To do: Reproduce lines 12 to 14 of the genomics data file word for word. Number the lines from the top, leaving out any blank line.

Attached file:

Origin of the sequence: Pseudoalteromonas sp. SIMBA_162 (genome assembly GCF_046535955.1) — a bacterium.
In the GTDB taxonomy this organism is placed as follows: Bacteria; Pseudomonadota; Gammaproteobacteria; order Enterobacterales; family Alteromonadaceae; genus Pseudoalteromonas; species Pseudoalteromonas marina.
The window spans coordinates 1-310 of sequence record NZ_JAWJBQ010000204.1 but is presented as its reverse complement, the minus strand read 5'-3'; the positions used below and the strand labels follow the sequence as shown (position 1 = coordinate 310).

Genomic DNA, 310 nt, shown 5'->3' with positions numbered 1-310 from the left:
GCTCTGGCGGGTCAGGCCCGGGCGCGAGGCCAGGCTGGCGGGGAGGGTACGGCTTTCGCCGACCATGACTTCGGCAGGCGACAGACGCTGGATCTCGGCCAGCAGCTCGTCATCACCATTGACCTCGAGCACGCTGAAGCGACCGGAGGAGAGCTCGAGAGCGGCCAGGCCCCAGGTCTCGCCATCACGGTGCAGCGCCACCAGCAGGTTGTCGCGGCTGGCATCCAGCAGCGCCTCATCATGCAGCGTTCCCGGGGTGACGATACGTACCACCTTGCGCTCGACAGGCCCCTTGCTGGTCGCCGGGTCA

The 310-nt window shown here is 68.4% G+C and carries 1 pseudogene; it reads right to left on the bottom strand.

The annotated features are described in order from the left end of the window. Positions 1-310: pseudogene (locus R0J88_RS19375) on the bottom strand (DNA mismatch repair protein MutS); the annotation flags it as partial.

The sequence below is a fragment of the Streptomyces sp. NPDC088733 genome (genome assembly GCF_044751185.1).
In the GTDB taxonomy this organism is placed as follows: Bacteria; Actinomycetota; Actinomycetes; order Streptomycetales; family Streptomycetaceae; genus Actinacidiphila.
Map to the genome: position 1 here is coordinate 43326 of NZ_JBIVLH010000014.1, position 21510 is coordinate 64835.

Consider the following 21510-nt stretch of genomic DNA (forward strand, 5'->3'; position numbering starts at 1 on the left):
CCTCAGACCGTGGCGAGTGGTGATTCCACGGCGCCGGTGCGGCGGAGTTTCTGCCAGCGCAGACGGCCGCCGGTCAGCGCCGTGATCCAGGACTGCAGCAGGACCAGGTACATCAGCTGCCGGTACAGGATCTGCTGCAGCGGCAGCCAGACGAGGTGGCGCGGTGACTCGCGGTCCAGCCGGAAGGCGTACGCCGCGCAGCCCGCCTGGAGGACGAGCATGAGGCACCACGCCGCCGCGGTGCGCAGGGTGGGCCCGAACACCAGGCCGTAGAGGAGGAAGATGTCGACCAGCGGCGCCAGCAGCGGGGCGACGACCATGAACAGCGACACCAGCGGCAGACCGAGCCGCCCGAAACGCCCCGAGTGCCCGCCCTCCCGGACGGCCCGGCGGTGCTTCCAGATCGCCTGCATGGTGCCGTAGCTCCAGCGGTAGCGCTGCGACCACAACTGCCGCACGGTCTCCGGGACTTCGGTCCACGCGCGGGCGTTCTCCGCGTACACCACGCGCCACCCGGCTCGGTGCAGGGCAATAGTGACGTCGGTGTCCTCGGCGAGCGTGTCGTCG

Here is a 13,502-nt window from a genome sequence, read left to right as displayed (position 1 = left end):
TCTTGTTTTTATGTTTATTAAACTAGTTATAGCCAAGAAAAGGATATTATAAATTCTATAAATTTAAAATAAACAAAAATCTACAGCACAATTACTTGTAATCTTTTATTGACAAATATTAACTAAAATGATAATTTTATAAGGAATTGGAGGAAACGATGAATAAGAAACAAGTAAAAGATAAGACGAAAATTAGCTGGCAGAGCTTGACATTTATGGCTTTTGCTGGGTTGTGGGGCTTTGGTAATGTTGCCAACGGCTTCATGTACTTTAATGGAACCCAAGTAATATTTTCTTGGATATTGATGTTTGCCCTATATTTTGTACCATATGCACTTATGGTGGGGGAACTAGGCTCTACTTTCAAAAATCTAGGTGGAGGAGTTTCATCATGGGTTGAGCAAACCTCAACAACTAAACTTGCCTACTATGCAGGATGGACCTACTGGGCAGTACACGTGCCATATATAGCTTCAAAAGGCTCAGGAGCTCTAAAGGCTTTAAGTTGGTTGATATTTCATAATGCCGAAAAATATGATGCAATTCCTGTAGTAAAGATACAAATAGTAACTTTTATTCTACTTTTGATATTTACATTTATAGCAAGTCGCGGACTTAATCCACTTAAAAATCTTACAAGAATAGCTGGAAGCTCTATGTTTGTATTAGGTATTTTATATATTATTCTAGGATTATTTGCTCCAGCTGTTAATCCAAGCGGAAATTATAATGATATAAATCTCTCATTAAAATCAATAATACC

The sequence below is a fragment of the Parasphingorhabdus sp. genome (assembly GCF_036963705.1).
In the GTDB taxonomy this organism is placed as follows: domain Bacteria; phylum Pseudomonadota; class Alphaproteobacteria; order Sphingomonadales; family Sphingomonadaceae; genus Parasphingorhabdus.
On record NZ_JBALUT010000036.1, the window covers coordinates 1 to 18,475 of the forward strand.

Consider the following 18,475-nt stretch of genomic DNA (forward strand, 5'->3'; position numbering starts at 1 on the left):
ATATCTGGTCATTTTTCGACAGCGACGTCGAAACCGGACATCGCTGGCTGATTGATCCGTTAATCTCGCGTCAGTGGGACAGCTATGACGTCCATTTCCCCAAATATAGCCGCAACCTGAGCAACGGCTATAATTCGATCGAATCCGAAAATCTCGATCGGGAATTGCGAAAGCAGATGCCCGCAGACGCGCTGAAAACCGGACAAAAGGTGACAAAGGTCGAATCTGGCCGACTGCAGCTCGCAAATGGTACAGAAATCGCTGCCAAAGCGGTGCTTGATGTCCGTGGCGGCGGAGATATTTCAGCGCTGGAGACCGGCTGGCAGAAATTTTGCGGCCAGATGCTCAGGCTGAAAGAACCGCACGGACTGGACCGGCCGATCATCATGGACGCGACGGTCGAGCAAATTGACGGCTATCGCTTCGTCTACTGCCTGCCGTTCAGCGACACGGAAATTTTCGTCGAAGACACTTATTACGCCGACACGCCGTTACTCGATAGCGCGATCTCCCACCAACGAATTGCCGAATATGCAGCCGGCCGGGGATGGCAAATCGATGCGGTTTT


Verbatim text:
CCTCAGACCGTGGCGAGTGGTGATTCCACGGCGCCGGTGCGGCGGAGTTTCTGCCAGCGCAGACGGCCGCCGGTCAGCGCCGTGATCCAGGACTGCAGCAGGACCAGGTACATCAGCTGCCGGTACAGGATCTGCTGCAGCGGCAGCCAGACGAGGTGGCGCGGTGACTCGCGGTCCAGCCGGAAGGCGTACGCCGCGCAGCCCGCCTGGAGGACGAGCATGAGGCACCACGCCGCCGCGGTGCGCAGGGTGGGCCCGAACACCAGGCCGTAGAGGAGGAAGATGTCGACCAGCGGCGCCAGCAGCGGGGCGACGACCATGAACAGCGACACCAGCGGCAGACCGAGCCGCCCGAAACGCCCCGAGTGCCCGCCCTCCCGGACGGCCCGGCGGTGCTTCCAGATCGCCTGCATGGTGCCGTAGCTCCAGCGGTAGCGCTGCGACCACAACTGCCGCACGGTCTCCGGGACTTCGGTCCACGCGCGGGCGTTCTCCGCGTACACCACGCGCCACCCGGCTCGGTGCAGGGCAATAGTGACGTCGGTGTCCTCGGCGAGCGTGTCGTCG

Here is a 13,502-nt window from a genome sequence, read left to right as displayed (position 1 = left end):
TCTTGTTTTTATGTTTATTAAACTAGTTATAGCCAAGAAAAGGATATTATAAATTCTATAAATTTAAAATAAACAAAAATCTACAGCACAATTACTTGTAATCTTTTATTGACAAATATTAACTAAAATGATAATTTTATAAGGAATTGGAGGAAACGATGAATAAGAAACAAGTAAAAGATAAGACGAAAATTAGCTGGCAGAGCTTGACATTTATGGCTTTTGCTGGGTTGTGGGGCTTTGGTAATGTTGCCAACGGCTTCATGTACTTTAATGGAACCCAAGTAATATTTTCTTGGATATTGATGTTTGCCCTATATTTTGTACCATATGCACTTATGGTGGGGGAACTAGGCTCTACTTTCAAAAATCTAGGTGGAGGAGTTTCATCATGGGTTGAGCAAACCTCAACAACTAAACTTGCCTACTATGCAGGATGGACCTACTGGGCAGTACACGTGCCATATATAGCTTCAAAAGGCTCAGGAGCTCTAAAGGCTTTAAGTTGGTTGATATTTCATAATGCCGAAAAATATGATGCAATTCCTGTAGTAAAGATACAAATAGTAACTTTTATTCTACTTTTGATATTTACATTTATAGCAAGTCGCGGACTTAATCCACTTAAAAATCTTACAAGAATAGCTGGAAGCTCTATGTTTGTATTAGGTATTTTATATATTATTCTAGGATTATTTGCTCCAGCTGTTAATCCAAGCGGAAATTATAATGATATAAATCTCTCATTAAAATCAATAATACC